Aaron Soroka has had many fine accomplishments in life. He once drove 23 straight hours from Reno to Minneapolis. He hooked up with a girl Brock Lesnar was after. He found a way to make a mustache look even creepier than the one worn by John Waters. But these accomplishments pale in comparison to the one he achieved tonight. Aaron Soroka is your 2012 Wockey Champion!
Ferris State, the plucky underdogs from Big Rapids, Michigan gave Boston College a much tougher time than anyone thought they could. But in the end, the superiority of the now five-time NCAA hockey champion was too much as the Eagles won 4-1. BC was far and away the pool’s favorite to win the title. 54 brackets correctly guessed the winner. For a pool whose participants hadn't predicted a correct champion for the first three years of its existence, that’s usually the kiss of death. But this year, all five money winners and 26 of the top 27 place-winners had BC as their champ. Congratulations to all of the winners and especially to Aaron Now let’s get to the important numbers.
For being the 2012 Wockey Champion by scoring 55 total points, Aaron Soroka receives $801.00 and the coveted Jewett Trophy. On top of that, just in time for the grilling season, he’ll receive this fanciful barbeque set that is sure to let all who he cooks for know that the coals aren’t the only thing hot about Aaron. Also, that sentence just received the “Most Awkward and Misleading Wockey Blog Sentence of the Year” Award. Thank you. Thank you very much.
Scoring 50 points apiece, we had a three-way tie for 2nd place between Charlie Lentz, Erich Manwarren, and Glenn Perez. After none of them signed the waiver allowing me to stage a Hunger Games–style fight to the death for the remaining money, I had to turn to the first tiebreaker—total goals scored in the Frozen Four.
In case you missed the “Price is Right rules don’t apply” message from an earlier blog post, it’s closest to the final number, not closest to without going over.
For accurately picking that 16 goals would be scored in the final three games, Charlie Lentz finishes in 2nd place and wins $320.40.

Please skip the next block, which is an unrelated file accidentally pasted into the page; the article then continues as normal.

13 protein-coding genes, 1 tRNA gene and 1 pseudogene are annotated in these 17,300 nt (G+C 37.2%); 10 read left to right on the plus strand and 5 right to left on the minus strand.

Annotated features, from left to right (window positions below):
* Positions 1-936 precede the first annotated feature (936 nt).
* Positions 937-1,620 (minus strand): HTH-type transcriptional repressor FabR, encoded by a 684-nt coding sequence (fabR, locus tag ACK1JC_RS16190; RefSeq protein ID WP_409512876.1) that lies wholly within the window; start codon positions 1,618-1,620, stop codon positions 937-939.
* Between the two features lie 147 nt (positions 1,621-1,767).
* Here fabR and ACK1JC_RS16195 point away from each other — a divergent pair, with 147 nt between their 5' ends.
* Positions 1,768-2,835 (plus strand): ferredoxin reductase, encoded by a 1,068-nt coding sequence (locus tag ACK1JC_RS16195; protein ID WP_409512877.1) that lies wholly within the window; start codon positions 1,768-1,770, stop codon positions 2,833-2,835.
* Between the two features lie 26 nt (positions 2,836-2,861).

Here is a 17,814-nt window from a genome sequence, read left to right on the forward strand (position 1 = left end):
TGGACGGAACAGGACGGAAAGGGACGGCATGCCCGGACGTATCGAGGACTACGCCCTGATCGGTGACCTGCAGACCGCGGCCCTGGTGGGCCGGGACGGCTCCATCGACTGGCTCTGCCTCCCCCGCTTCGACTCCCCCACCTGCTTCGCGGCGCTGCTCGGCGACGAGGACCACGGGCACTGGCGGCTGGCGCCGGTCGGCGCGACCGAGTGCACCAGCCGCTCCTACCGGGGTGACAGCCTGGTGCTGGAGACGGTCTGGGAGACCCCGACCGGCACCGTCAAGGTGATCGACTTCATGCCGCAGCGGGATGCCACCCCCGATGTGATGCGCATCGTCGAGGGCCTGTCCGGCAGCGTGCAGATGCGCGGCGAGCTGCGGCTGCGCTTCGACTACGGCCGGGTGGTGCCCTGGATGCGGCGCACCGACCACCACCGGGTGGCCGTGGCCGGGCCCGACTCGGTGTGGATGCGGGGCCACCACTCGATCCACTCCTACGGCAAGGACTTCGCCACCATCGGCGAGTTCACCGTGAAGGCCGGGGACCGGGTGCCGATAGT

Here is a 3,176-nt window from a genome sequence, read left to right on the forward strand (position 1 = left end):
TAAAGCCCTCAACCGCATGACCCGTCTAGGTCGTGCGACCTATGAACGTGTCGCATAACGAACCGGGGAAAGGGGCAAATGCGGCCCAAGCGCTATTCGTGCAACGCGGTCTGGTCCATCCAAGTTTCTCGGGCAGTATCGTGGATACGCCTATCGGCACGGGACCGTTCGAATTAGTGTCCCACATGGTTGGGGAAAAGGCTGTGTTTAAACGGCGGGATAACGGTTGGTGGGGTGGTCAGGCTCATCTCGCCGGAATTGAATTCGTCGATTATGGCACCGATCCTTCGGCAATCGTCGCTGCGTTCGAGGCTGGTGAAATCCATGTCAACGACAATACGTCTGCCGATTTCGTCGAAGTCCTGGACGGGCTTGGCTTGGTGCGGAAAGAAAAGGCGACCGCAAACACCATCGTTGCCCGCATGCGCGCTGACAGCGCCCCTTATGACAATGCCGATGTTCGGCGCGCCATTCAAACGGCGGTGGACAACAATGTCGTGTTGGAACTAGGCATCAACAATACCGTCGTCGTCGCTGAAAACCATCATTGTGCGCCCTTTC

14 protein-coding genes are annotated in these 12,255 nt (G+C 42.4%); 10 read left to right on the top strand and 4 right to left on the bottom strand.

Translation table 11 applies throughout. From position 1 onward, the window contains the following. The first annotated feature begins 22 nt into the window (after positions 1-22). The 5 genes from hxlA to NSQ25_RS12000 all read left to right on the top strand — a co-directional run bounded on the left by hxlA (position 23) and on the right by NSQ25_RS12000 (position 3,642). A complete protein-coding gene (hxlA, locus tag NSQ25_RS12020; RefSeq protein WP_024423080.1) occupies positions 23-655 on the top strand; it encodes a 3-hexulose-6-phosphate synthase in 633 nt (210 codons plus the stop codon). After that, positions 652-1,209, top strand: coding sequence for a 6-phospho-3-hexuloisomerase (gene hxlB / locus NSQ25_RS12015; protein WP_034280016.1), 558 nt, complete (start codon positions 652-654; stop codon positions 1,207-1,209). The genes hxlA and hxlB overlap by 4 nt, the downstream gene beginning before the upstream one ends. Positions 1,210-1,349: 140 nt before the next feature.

Erich Manwarren and Glenn Perez guessed 13 and 19 goals, respectively, for Frozen Four goals meaning that for the first time in Wockey history, we had to go to the second tiebreaker—total goals scored in the tournament! This one involves bigger numbers and consequently much more work for my feeble brain. However, after consulting a very scientific calculator, it was determined that Glenn’s guess of 82 goals was closer than Erich’s guess of 90 to the actual number of goals scored in the tournament—78. Therefore, Glenn Perez finishes third winning $240.30 and Erich Manwarren finishes fourth and takes home $160.20.
For fifth place, we actually had a five-way tie between Wockeyites who scored 47 points. This came down to Dave DelSonno, Everett Klosterman, Larry Robertson, Scott Schulte, and Erik Pederson. If Minnesota would have beaten BC in the semis, Erik would’ve been guaranteed the title of Wockey Champion. Of course, that didn’t happen, but a nice consolation prize is fifth place, which Erik receives as a result of correctly guessing 16 goals would be scored in the Frozen Four. For this, Erik receives $80.10 as well as the titles of “First Former College Hockey Player to Ever Win Money Playing the Wockey Pool” (Erik played for Army) as well as “First Player to Ever Enter Five Brackets and Win Money for Placing While Also Finishing in Third-To-Last Place”. It’s a good thing I didn’t promise trophies to everyone, or the engraver would be seriously pissed at me for that one.
As always though, the winner is me. No, for the fifth straight year I didn’t win any actual money. My prize is that this pool keeps growing, That I keep receiving acknowledgments that you are entertained and having fun. That we have a website! That the pot keeps getting bigger, the prizes keep getting weirder, and that the influence keeps spreading wider. During the bracket entry period, Chris Long, longtime friend and Wockey participant posted on our Facebook page that he had actually received an invitation from an unconnected friend in Duluth to enter the pool. In other words, Wockey went viral. Sure, we didn’t reach our goal of 300 participants this year. But we continue to grow at an exciting pace. And once we reflect on how the website works and tighten things up for next year, it’ll just get even better.
So thank you, my fellow Wockey Wonks. Thank you for continuing to attract your friends, your family, your co-workers, and your unsuspecting small children to be a part of this Wockey Pool, even if they don’t realize they’ve just established themselves as losers for the rest of their lives. I’m proud of how this thing has grown, and I only suspect that it will continue to get bigger—and better—in the future.
So as we close another season of Wockey Madness, let me share with you a quote that I believe encompasses the ultimate goal of the Wockey Pool:
"We don't want to go back to tomorrow, we want to go forward" - J. Danforth Quayle
Please. Continue to do your part to help us go forward to yesterday's tomorrow.
Until next year, my friends.